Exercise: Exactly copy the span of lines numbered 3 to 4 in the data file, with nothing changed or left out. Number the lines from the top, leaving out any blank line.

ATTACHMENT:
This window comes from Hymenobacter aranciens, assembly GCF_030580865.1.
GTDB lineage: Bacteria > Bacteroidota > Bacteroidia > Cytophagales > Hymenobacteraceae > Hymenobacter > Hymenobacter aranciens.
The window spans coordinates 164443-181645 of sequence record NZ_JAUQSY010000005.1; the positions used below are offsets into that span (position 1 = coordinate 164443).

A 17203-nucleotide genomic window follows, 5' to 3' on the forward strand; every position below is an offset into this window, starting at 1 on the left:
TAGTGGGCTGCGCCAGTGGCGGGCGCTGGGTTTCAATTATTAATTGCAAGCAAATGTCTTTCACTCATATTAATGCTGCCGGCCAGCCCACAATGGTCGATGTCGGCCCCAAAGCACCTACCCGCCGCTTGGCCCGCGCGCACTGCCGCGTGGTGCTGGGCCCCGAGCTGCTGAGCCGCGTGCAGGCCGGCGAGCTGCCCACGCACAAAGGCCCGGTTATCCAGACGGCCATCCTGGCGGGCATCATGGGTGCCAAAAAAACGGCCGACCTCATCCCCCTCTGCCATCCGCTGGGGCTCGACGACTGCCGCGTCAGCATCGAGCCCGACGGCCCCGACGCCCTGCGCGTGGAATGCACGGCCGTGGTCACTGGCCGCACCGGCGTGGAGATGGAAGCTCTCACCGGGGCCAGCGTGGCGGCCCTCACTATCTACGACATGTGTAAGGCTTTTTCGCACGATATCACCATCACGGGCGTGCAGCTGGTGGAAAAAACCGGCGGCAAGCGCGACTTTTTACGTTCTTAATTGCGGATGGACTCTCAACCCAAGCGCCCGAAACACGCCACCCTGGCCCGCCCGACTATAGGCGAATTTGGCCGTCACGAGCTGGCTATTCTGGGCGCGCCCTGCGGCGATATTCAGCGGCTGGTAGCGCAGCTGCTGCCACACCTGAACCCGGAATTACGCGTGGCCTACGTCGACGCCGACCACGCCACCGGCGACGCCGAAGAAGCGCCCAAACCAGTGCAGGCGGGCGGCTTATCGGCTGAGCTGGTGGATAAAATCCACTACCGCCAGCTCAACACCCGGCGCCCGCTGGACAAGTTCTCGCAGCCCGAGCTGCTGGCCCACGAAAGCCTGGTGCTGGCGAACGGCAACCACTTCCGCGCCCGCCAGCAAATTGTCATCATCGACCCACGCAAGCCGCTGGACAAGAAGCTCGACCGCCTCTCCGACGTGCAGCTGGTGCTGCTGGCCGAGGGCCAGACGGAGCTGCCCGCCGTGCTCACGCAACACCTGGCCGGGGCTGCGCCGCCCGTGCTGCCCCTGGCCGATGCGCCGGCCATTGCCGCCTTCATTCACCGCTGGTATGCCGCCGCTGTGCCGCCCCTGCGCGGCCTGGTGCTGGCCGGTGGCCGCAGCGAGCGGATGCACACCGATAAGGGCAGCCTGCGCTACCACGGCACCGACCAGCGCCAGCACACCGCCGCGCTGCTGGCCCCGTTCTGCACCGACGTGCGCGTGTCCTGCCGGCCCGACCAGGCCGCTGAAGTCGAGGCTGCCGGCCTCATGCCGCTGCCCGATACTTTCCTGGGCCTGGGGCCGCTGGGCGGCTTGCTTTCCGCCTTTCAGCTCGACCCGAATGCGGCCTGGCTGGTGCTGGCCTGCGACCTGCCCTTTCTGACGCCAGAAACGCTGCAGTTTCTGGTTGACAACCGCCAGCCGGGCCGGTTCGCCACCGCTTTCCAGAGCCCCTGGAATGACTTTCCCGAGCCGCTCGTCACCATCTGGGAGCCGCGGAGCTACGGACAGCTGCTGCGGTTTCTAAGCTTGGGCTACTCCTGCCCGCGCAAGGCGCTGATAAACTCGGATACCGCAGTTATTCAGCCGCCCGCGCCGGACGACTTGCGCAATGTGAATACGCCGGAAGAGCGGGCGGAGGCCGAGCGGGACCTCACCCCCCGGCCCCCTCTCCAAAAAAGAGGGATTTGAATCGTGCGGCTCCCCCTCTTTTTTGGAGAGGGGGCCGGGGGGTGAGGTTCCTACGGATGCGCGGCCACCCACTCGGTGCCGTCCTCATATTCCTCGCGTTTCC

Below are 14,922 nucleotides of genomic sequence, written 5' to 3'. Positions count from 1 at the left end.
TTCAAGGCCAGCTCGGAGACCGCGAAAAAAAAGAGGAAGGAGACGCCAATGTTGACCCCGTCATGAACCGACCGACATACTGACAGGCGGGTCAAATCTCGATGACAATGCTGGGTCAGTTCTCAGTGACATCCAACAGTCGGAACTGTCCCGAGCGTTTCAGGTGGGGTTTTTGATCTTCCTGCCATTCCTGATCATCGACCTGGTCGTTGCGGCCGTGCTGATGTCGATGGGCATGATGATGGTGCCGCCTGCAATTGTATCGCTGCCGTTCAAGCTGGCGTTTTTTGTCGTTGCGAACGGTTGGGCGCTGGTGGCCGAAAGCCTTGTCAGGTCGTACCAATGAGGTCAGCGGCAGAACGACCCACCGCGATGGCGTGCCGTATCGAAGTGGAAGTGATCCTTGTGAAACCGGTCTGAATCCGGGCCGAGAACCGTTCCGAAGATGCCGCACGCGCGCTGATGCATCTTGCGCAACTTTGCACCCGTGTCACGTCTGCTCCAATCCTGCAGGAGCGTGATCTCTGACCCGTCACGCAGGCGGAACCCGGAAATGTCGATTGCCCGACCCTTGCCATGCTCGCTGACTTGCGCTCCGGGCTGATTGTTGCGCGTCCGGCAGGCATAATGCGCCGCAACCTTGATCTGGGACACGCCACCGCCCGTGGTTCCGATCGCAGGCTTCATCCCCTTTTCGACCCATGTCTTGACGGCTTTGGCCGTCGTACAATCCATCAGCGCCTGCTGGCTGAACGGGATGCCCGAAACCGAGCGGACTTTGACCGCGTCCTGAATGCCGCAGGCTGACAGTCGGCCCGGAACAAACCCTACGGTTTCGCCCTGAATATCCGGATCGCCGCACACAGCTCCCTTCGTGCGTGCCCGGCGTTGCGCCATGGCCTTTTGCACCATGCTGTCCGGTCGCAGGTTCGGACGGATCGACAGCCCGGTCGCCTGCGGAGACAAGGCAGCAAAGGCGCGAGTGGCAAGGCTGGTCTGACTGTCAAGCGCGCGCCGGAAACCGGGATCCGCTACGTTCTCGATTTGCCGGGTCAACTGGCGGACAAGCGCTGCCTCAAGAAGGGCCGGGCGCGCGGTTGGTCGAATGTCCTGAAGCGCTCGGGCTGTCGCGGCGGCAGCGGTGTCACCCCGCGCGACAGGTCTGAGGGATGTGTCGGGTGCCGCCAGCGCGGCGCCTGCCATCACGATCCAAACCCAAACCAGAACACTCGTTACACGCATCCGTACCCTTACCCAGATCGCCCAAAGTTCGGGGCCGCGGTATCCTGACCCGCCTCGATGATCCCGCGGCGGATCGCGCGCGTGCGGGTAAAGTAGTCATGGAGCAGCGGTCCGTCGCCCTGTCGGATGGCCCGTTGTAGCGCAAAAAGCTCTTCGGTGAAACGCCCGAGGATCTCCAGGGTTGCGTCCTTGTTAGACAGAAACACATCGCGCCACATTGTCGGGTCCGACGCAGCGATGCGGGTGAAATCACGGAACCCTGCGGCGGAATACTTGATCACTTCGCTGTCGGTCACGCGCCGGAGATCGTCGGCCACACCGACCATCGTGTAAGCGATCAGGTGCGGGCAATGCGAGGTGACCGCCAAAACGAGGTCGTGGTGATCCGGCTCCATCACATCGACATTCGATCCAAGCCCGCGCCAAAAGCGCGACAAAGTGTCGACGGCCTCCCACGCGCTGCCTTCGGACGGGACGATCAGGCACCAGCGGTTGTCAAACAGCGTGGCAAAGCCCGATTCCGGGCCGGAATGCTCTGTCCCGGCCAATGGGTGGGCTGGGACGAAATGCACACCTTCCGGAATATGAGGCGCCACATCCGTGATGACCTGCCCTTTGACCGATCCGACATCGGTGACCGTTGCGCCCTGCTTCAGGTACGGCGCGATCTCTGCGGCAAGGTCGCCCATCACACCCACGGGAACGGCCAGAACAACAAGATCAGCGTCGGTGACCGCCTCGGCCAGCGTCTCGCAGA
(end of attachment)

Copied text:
The window spans coordinates 164443-181645 of sequence record NZ_JAUQSY010000005.1; the positions used below are offsets into that span (position 1 = coordinate 164443).

A 17203-nucleotide genomic window follows, 5' to 3' on the forward strand; every position below is an offset into this window, starting at 1 on the left: